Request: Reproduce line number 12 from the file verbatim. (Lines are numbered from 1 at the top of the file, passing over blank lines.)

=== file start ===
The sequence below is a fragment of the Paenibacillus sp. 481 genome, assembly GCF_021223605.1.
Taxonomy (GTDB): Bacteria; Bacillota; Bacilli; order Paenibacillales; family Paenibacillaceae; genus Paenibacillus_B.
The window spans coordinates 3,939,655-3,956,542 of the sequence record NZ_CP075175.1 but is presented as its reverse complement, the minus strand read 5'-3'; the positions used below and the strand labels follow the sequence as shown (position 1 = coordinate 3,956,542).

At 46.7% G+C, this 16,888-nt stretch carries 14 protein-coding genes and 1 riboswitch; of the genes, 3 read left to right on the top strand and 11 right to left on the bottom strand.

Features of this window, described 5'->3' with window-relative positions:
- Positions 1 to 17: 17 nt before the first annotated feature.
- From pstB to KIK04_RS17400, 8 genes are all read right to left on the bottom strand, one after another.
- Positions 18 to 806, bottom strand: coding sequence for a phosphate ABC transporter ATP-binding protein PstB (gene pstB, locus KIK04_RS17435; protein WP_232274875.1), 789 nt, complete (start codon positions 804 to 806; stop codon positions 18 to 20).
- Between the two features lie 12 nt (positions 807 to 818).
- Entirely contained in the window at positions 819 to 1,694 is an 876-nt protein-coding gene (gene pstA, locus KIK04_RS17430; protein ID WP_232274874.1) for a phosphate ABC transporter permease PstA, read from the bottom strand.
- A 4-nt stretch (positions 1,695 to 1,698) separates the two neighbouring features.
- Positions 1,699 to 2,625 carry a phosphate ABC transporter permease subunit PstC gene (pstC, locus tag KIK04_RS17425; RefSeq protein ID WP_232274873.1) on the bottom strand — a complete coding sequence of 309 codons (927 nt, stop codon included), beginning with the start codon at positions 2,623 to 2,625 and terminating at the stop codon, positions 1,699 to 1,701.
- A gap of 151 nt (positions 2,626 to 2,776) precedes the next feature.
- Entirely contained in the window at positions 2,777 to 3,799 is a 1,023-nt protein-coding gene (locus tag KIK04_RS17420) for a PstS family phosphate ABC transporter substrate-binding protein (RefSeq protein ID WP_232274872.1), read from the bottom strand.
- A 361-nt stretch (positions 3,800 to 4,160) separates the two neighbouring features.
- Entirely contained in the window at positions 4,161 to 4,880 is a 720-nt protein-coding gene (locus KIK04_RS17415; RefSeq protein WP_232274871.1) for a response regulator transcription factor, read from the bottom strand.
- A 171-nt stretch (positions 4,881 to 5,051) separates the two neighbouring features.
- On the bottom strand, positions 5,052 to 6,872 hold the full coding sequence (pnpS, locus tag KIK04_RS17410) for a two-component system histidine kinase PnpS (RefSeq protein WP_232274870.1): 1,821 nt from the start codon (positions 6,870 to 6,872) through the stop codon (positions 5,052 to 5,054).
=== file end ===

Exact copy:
- Positions 1,699 to 2,625 carry a phosphate ABC transporter permease subunit PstC gene (pstC, locus tag KIK04_RS17425; RefSeq protein ID WP_232274873.1) on the bottom strand — a complete coding sequence of 309 codons (927 nt, stop codon included), beginning with the start codon at positions 2,623 to 2,625 and terminating at the stop codon, positions 1,699 to 1,701.